Monday Lunch-time; I started the truck, noticed the rough idle and the MIL (Malfunction Indicator Light) (Check Engine Light) was on. I shut the engine off and grabbed the code scanner tool that Dave had given to me as a present a couple of years ago. There was a code in the ECM - P0204.
I left the code in the ECM and drove over to McD's for lunch, while driving, when I depressed the accelerator pedal to call for more power the truck shuddered and got rougher, the MIL began to blink. I backed off the throttle and the light stopped blinking. When I got to McD's, about a mile from the apartment, I hooked up the code scanner again and saw that there was a second code - P0304. I got lunch and posted to FB about the two codes.
Dave looked up the codes on Google and replied to my post saying that the P0304 was a cylinder misfire - cyl#4. the P0204 was an issue with The Injector Circuit - cyl#4. Neither issue would be pleasant to trouble shoot in the rain. I resolved to try re-seating the wiring to the injector and the #4 ignition coil when I had finished eating. trying to re-seat the connectors did not fix the issues.
When I got home I logged into my AllDataDIY.com subscription and researched the DTC (diagnostic trouble codes) and printed out about a dozen pages of procedures that I would try when the weather improved.
A day or so passed and lunchtime rolled around and I headed outside with the print-outs and my DVM and a low-voltage test light figuring that I could poke around a little, non-destructively, and see if I could get an idea of how big a mess these issues were.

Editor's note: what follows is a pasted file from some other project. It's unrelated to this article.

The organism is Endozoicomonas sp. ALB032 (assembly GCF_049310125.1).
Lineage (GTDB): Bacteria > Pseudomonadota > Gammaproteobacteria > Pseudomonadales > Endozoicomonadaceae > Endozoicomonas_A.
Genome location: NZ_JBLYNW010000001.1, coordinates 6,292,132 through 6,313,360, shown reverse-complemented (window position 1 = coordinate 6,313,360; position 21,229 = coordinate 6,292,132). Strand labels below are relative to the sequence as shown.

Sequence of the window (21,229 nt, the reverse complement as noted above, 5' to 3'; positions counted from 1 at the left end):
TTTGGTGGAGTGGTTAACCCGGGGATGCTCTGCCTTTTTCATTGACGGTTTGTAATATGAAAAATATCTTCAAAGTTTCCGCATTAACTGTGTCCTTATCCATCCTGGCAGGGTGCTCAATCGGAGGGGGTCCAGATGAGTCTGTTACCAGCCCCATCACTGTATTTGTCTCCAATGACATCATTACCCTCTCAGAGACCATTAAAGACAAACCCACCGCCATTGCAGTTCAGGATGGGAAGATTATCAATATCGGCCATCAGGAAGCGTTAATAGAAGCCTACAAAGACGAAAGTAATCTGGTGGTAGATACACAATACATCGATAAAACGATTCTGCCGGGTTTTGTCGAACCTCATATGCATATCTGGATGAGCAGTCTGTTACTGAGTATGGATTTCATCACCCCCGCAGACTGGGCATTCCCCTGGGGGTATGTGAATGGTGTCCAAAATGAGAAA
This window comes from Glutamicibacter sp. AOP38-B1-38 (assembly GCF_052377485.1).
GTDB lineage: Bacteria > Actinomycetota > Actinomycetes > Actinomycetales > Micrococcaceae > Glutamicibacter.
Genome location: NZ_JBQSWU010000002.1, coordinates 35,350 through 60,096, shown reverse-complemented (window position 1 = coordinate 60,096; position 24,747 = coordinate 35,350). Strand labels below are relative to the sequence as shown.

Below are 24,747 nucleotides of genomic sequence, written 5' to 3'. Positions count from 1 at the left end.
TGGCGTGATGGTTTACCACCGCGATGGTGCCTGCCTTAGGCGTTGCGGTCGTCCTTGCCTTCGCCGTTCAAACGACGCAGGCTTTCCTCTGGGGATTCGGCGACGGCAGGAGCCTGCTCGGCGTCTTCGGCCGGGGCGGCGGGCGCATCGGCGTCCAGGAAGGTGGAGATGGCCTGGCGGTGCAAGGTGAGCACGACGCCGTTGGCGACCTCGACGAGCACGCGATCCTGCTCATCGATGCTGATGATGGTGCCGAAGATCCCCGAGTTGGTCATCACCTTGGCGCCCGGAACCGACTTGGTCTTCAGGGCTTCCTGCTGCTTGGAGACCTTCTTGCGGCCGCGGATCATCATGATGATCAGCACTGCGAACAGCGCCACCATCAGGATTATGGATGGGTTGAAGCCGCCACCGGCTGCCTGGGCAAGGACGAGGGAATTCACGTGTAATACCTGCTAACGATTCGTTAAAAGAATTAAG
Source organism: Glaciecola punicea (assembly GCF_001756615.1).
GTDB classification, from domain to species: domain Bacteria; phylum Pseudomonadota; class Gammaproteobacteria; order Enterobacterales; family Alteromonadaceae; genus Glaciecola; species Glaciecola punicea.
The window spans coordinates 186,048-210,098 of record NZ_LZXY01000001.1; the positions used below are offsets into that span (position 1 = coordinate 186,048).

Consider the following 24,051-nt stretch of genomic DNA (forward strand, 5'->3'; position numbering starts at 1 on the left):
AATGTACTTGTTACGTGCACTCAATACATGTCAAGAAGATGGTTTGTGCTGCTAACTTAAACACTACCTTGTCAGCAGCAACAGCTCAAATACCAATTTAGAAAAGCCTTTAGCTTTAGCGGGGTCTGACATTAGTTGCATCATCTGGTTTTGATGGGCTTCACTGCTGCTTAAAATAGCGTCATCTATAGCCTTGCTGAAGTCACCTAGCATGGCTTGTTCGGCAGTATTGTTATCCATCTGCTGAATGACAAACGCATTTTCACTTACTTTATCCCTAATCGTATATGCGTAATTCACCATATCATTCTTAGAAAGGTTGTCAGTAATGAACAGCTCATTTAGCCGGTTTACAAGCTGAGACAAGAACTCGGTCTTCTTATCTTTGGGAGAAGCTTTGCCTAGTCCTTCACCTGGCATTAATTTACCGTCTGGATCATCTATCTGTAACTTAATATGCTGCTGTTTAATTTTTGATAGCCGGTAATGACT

First test, remove the connector from the injector and test for voltage between ground and pin-blah of the connector, with the ignition key turned to on. - OK.
figured out how to remove the connector from injector #4 without breaking anything, set my meter for DCvolts, connected one probe to a ground, turned on the key and probed the connector with the other lead from the meter... nothing, no voltage reading.
checked that the meter could see battery voltage; check,
checked the key was on; check,
tried the other pin in the connector; nothing.
re-read the instructions - I had missed the part where they said to use the "scan-tool" and enable the injector relay. Ah... this is not going to go anywhere fast! I have no dealer/mechanic-class "scan-tool" and I'm not going to ask around to try and borrow one.
So, dejected I packed up my test gear, put the connector back on the injector, went inside and called Dave to get the name of the place our mechanic was working.
We took the truck over this morning and around 3:30 I got a call from the receptionist at the service center saying...
[Yay!] got a call from the service station saying that Howard had identified the injector issue as a broken wire and he was tracing the wire to see where it was broken and he would try to have the truck done before COB today.
I asked the caller to thank Howard and tell him to not 'kill himself' trying to get the truck finished today, that I need it before COB Tuesday and to please change the plugs - all 16 of them.
I didn't ask the cost of either the injector trouble-shoot & repair or the spark plug replacement. Both are needed and are likely within budget!
So I was lucky; the problem could have been caused by any number of things, several medium to high cost items; injector(s), ECM, engine wiring harness; a couple of low cost items; cutoff relay, fuse.
Instead it was the lowest parts cost, with a medium to high labor cost, a broken wire that needed to be traced and the open identified.
I'm quite happy paying for Howard's time!
I'm very glad that we were able to track him down and get the truck looked at!
I'll post more after I get the truck back and pay the bill.